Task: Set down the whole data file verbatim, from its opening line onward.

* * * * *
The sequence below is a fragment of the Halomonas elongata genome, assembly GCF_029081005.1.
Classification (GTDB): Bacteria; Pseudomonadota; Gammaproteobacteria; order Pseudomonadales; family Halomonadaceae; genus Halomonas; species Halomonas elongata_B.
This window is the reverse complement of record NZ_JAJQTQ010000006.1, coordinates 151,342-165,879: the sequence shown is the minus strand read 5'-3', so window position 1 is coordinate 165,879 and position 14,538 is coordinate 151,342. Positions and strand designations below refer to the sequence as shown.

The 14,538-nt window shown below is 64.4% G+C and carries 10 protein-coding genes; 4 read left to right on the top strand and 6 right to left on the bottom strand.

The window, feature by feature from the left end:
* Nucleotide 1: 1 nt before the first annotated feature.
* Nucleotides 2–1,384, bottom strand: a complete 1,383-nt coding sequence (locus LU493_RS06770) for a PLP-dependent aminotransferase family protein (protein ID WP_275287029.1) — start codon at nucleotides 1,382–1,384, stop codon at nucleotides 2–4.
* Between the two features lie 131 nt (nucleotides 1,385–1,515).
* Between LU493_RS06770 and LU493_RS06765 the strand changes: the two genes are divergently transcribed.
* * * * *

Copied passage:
The sequence below is a fragment of the Halomonas elongata genome, assembly GCF_029081005.1.
Classification (GTDB): Bacteria; Pseudomonadota; Gammaproteobacteria; order Pseudomonadales; family Halomonadaceae; genus Halomonas; species Halomonas elongata_B.
This window is the reverse complement of record NZ_JAJQTQ010000006.1, coordinates 151,342-165,879: the sequence shown is the minus strand read 5'-3', so window position 1 is coordinate 165,879 and position 14,538 is coordinate 151,342. Positions and strand designations below refer to the sequence as shown.

The 14,538-nt window shown below is 64.4% G+C and carries 10 protein-coding genes; 4 read left to right on the top strand and 6 right to left on the bottom strand.

The window, feature by feature from the left end:
* Nucleotide 1: 1 nt before the first annotated feature.
* Nucleotides 2–1,384, bottom strand: a complete 1,383-nt coding sequence (locus LU493_RS06770) for a PLP-dependent aminotransferase family protein (protein ID WP_275287029.1) — start codon at nucleotides 1,382–1,384, stop codon at nucleotides 2–4.
* Between the two features lie 131 nt (nucleotides 1,385–1,515).
* Between LU493_RS06770 and LU493_RS06765 the strand changes: the two genes are divergently transcribed.